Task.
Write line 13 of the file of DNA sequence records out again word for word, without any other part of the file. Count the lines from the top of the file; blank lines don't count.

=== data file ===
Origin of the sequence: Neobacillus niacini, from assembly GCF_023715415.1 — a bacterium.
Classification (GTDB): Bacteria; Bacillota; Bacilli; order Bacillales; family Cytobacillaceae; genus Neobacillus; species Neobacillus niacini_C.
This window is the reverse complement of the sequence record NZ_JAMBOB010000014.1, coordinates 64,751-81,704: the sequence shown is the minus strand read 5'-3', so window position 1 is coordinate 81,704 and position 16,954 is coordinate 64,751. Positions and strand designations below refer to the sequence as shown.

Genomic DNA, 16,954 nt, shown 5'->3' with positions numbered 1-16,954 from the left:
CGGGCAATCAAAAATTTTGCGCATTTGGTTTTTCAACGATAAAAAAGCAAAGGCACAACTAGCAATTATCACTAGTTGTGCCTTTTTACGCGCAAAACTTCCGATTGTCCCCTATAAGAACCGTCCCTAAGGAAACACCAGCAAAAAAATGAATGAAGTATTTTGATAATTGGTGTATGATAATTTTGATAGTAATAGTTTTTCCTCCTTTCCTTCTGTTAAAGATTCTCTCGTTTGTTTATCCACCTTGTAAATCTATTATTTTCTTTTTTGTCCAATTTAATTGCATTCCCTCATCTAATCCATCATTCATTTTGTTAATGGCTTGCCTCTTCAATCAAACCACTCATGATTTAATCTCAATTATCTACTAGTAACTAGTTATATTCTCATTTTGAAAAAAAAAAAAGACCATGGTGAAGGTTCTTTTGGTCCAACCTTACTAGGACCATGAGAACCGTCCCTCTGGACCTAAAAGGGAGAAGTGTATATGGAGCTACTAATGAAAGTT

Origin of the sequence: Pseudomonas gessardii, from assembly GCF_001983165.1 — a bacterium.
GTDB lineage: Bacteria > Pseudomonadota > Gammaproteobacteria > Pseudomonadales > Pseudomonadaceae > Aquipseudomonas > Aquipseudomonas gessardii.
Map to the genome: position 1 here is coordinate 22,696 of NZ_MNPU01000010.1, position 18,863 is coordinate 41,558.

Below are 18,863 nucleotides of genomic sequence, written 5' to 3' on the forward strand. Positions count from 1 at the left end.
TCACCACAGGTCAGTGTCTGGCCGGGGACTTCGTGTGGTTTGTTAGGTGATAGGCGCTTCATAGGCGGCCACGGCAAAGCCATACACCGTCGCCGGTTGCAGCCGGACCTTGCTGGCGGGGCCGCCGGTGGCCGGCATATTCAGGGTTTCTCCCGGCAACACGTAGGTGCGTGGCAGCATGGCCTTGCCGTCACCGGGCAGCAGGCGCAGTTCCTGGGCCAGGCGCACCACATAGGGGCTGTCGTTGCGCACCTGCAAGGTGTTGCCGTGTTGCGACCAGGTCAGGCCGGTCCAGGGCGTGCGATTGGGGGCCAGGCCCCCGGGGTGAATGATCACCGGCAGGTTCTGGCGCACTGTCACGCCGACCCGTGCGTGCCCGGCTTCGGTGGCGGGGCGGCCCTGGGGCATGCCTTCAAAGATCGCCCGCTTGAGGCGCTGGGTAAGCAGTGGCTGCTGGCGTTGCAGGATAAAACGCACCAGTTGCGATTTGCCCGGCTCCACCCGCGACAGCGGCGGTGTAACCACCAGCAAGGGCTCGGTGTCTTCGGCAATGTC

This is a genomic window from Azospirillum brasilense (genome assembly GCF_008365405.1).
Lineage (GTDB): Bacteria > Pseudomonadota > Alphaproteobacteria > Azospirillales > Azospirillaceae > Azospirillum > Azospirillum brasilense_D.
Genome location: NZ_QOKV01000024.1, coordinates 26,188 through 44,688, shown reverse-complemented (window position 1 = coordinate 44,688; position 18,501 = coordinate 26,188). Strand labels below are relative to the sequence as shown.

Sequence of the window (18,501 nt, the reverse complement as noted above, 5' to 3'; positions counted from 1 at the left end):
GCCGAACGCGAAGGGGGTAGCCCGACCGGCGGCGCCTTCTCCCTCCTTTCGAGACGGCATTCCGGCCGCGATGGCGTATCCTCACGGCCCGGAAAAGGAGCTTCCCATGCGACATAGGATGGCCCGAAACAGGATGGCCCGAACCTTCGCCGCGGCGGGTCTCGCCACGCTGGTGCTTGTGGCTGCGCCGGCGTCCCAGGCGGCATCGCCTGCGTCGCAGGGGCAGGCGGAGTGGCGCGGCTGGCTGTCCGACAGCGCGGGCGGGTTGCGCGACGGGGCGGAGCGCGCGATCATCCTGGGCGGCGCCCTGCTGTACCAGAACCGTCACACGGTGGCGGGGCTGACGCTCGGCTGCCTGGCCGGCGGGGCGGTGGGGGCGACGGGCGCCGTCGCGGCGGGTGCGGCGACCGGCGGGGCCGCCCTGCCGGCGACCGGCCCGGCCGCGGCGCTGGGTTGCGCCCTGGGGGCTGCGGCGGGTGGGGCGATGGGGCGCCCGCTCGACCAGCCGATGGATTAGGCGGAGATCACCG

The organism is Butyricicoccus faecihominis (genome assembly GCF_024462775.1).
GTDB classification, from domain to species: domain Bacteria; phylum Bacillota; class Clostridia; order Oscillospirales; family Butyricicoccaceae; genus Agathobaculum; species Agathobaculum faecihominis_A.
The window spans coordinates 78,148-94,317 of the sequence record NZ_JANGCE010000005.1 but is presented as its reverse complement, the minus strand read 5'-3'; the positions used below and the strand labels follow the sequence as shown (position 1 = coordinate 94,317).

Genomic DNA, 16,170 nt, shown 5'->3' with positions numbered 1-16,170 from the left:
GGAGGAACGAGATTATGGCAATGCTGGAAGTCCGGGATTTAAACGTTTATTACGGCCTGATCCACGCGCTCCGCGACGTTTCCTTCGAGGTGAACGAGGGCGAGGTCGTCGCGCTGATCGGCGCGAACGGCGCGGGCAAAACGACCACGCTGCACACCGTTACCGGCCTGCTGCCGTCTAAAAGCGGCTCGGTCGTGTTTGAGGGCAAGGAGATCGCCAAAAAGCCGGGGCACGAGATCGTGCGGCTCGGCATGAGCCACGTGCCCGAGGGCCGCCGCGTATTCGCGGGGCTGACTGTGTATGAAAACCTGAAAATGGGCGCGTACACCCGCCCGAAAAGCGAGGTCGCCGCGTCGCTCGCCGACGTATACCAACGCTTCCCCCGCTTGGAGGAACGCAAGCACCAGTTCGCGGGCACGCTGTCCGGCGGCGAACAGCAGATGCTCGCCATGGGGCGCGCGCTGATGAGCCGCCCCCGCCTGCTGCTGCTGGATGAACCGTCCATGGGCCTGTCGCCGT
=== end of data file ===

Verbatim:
Genome location: NZ_QOKV01000024.1, coordinates 26,188 through 44,688, shown reverse-complemented (window position 1 = coordinate 44,688; position 18,501 = coordinate 26,188). Strand labels below are relative to the sequence as shown.